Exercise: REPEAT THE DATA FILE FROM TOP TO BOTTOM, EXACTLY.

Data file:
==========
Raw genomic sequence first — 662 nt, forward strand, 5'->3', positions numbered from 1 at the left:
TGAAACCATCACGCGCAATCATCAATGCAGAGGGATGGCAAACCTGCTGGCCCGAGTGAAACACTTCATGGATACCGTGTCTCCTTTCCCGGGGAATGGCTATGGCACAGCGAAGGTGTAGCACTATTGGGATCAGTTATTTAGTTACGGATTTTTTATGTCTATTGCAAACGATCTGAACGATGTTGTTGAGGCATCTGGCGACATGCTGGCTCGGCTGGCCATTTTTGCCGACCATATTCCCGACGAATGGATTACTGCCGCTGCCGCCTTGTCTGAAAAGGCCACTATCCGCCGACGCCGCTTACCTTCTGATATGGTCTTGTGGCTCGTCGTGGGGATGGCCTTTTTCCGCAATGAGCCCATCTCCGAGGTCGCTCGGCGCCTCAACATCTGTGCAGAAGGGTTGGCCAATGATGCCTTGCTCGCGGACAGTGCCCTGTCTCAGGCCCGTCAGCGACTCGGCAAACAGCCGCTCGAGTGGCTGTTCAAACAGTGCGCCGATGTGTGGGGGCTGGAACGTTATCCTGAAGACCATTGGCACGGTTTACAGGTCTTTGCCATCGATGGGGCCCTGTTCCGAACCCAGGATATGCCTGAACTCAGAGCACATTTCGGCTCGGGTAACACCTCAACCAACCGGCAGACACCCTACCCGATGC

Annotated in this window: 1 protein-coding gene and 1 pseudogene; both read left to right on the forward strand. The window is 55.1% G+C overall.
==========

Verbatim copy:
Raw genomic sequence first — 662 nt, forward strand, 5'->3', positions numbered from 1 at the left:
TGAAACCATCACGCGCAATCATCAATGCAGAGGGATGGCAAACCTGCTGGCCCGAGTGAAACACTTCATGGATACCGTGTCTCCTTTCCCGGGGAATGGCTATGGCACAGCGAAGGTGTAGCACTATTGGGATCAGTTATTTAGTTACGGATTTTTTATGTCTATTGCAAACGATCTGAACGATGTTGTTGAGGCATCTGGCGACATGCTGGCTCGGCTGGCCATTTTTGCCGACCATATTCCCGACGAATGGATTACTGCCGCTGCCGCCTTGTCTGAAAAGGCCACTATCCGCCGACGCCGCTTACCTTCTGATATGGTCTTGTGGCTCGTCGTGGGGATGGCCTTTTTCCGCAATGAGCCCATCTCCGAGGTCGCTCGGCGCCTCAACATCTGTGCAGAAGGGTTGGCCAATGATGCCTTGCTCGCGGACAGTGCCCTGTCTCAGGCCCGTCAGCGACTCGGCAAACAGCCGCTCGAGTGGCTGTTCAAACAGTGCGCCGATGTGTGGGGGCTGGAACGTTATCCTGAAGACCATTGGCACGGTTTACAGGTCTTTGCCATCGATGGGGCCCTGTTCCGAACCCAGGATATGCCTGAACTCAGAGCACATTTCGGCTCGGGTAACACCTCAACCAACCGGCAGACACCCTACCCGATGC

Annotated in this window: 1 protein-coding gene and 1 pseudogene; both read left to right on the forward strand. The window is 55.1% G+C overall.